Friday, March 9, 2007

Bears and Teddy Bears

Yesterday, during a busy day in the emergency room, one of the nurses asked me "How come you're not getting stressed out?". I thought about it for a minute and replied "I used to get stressed out, but I was the only one who seemed to notice, so I gave it up.". I think she thought it was a funny idea, giving up getting stressed out, but I was serious. I remember when I first started working on my own as a doctor, and how I would get stressed out if the clinic was super busy and running late. The only problem was that it didn't seem to make the day any better, so I gave it up. These days I realize that stressing about what is beyond my control is not only a waste of energy, it's unhealthy. So, I avoid stress until I need stress.

Stress is a clever adaptive response. The idea is that faced with a terrible situation your body has a mechanism to get really ramped up really quickly so you can fly into action. I like to think of it as an adaptive response to fighting bears, when a bear lumbers out of the woods in front of you, your body acts to give you the best chance of survival. Some people call it a fight or flight response (as in should I run or should I fight the bear), it's more scientific name is a sympathetic response (as in I have sympathy for those people who have to take on these bears). Your adrenaline rushes, your pupils dilate, your heart rate increases, your body redistributes blood flow, all of this to help us react quickly and effectively in order to survive.

As an adaptive response to bear attack stress is very effective. In medicine, the bear is a difficult airway, or a profusely bleeding patient, or someone in cardiac arrest. In these situations a stress response is useful and called for. It speeds up your body, focuses your mind, allows you to act without regard for personal discomfort. A stress response to a real bear can be lifesaving.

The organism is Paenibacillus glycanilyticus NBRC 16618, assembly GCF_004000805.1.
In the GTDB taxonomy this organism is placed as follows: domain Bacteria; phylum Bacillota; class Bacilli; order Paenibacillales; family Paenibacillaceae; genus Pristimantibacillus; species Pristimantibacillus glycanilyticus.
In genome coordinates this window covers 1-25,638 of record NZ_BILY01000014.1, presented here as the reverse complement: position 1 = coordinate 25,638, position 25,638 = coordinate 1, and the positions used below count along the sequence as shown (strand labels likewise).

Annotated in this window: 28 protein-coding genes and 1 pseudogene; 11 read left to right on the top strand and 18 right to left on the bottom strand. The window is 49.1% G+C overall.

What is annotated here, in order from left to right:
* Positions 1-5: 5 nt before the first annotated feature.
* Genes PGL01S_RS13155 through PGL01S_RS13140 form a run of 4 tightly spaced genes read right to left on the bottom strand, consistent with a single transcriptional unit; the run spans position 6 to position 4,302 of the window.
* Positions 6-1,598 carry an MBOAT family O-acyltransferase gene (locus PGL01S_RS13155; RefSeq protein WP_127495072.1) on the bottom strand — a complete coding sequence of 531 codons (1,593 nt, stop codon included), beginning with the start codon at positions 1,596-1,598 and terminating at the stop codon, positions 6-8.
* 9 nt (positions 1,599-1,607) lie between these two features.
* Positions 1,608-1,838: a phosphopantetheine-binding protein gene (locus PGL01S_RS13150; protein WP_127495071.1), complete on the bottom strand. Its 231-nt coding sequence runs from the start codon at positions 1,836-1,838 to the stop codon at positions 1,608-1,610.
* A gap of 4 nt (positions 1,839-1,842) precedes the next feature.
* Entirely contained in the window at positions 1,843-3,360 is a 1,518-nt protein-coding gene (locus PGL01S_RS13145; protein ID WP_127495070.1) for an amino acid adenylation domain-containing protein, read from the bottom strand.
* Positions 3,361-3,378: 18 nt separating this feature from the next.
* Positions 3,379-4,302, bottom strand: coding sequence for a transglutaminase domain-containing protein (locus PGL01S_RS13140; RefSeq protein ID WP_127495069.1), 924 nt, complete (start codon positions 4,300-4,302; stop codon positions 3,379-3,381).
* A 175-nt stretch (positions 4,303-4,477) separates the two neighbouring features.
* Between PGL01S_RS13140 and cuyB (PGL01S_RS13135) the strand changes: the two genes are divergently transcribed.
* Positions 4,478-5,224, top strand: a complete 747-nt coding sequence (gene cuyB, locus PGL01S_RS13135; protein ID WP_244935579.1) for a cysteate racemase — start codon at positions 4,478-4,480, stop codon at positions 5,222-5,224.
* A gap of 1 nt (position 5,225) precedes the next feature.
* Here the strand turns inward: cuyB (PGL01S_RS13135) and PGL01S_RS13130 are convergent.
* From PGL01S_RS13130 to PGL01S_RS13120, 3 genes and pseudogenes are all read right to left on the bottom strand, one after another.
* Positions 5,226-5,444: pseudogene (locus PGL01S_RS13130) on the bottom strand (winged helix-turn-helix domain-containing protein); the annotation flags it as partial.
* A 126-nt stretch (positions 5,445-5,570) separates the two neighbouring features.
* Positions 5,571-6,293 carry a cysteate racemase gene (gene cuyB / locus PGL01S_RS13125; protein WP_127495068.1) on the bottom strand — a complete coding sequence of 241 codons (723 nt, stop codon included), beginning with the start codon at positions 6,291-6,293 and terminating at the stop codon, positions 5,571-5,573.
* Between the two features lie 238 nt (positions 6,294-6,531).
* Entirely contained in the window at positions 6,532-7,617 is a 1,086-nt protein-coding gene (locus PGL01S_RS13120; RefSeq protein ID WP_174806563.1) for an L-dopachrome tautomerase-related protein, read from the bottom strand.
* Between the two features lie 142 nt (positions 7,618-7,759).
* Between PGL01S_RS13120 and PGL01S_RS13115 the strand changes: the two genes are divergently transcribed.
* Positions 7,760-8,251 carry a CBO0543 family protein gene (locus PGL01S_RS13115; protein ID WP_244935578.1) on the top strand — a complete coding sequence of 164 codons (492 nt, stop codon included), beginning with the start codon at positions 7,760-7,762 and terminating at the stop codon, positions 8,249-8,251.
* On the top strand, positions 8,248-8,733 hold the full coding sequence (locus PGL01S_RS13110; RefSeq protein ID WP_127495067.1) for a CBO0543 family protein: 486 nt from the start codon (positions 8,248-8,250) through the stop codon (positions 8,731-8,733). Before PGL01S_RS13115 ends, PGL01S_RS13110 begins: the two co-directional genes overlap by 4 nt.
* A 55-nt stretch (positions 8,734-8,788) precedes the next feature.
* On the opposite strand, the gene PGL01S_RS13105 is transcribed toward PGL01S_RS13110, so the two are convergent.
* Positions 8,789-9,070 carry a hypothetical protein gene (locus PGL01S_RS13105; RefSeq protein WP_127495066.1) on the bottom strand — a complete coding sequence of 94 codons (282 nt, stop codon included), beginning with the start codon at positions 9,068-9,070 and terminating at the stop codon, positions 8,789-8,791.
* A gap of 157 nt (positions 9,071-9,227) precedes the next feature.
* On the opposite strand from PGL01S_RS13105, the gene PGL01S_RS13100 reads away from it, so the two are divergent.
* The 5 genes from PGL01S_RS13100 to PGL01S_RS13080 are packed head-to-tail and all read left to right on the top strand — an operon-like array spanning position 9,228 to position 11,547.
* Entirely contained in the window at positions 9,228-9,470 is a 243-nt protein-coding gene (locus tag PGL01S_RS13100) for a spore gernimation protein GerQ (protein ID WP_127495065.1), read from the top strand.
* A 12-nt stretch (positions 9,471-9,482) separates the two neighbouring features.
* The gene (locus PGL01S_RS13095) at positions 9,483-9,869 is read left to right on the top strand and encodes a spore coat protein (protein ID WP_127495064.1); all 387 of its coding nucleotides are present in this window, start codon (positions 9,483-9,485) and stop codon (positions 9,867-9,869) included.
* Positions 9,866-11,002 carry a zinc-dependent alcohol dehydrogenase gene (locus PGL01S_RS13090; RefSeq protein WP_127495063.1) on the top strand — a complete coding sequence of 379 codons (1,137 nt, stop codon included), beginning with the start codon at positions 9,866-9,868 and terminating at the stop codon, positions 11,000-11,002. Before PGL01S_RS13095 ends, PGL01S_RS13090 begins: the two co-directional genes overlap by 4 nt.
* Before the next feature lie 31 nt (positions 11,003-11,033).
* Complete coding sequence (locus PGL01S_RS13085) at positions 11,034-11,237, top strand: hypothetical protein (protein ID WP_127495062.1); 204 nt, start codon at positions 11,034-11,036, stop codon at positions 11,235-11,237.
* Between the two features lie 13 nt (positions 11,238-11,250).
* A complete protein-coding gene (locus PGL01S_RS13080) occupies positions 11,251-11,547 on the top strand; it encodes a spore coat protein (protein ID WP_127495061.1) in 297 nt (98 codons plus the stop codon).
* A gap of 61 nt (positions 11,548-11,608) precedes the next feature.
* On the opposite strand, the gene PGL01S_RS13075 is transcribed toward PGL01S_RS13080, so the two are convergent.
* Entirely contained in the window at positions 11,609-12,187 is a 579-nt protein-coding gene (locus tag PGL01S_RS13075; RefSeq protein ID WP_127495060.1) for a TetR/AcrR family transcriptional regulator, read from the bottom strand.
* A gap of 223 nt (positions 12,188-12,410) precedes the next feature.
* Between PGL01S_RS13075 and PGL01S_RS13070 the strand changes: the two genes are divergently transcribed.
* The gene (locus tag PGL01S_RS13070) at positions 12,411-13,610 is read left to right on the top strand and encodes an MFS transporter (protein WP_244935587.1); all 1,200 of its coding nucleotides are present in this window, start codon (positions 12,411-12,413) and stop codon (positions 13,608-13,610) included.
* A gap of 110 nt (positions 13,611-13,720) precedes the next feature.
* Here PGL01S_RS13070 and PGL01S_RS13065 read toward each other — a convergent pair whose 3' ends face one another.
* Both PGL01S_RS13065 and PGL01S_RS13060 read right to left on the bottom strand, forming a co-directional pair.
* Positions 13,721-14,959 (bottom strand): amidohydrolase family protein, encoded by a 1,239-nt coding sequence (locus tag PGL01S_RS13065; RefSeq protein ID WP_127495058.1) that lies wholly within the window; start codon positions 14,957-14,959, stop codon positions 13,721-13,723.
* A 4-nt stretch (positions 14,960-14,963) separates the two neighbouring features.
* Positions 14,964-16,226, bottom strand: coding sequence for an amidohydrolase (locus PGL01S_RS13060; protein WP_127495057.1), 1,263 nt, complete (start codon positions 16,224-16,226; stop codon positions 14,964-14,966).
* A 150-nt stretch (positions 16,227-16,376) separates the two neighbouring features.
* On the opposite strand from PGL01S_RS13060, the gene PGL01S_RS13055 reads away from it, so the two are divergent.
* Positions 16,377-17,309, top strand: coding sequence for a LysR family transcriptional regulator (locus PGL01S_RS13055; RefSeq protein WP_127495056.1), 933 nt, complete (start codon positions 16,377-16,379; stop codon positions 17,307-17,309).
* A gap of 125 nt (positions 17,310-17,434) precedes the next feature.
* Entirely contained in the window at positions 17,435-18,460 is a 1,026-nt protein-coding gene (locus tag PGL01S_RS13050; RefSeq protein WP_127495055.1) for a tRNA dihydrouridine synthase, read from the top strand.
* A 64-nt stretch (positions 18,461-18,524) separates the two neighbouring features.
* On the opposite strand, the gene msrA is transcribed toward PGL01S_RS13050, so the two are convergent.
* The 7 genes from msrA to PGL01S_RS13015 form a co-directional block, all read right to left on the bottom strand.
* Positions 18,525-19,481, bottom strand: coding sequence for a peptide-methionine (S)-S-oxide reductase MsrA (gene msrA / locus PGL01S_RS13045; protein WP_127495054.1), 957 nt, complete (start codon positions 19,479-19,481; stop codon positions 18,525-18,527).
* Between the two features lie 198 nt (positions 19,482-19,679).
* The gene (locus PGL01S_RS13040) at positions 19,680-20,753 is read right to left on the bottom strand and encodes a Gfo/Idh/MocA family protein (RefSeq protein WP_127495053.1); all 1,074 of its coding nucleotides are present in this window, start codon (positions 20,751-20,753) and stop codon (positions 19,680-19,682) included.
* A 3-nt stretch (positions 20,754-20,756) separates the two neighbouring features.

What is not a bear in medicine is an overcrowded emergency room, a grumpy colleague, or a poorly run clinic. These are the false bears of medicine, the teddy bears if you will. If you allow yourself to be convinced that they call for a stress response, you have been fooled. In these situations the stress response in maladaptive, because it does not affect outcome of the situation.

Prolonged stress responses are unhealthy. They modify how your mind and body function in very real ways. For instance, a stress response diverts blood flow away from your digestive tract in favour of vital organs and muscle, disrupts sugar metabolism in the body, and changes the way we focus on multiple versus single tasks (all useful for bear fighting, not useful on a prolonged basis). On an ongoing basis, in response to pretend bears, these responses make you feel sick.

When I am having a crazy day, when the patients are waiting to long, when everyone is grouchy, when one more person says 'How long do I have to wait?!?' when I am already going as fast as I can I think to myself this is not a bear, and I save my adrenaline in case I a real bear is hiding in the next exam room.


Nancy said...

Great post! I've been wrasslin' too many teddy bears lately, gotta mellow out again.

Anonymous said...

You, I would definitely enjoy working with. My motto is: I don't get excited unless it is life threatening and IF it is life threatening I don't get excited because then I am way too busy too be excited. Works for me every time.

And if you are going to wake me up in the middle of the night, you better be DND. Not a hangover "I need to be rehydrated", or a hangnail, or wanting cough syrup, or wanting to tell me why you think your aunt got cancer twenty years ago, DND!

And another thing, I hate it when an ebriated person pukes on my shoes at 0300h after threatening to punch me and then I have to pull the tazers out of their rotund hairy naked belly.

Sweat pants are not a fashion statement.

mike said...

Add a little romance by sending this personalized "I Love You" teddy bear greeting with his/her first name. You don't need an occasion . . . Just choose the teddy bears color and treat (lollipop or toy pinwheel).

Tuan Ahamed Cassim said...

lol.. its amazing to hear that doctors think scientifically always in a way which benefits both of the patients and the doctor..!

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David bone said...

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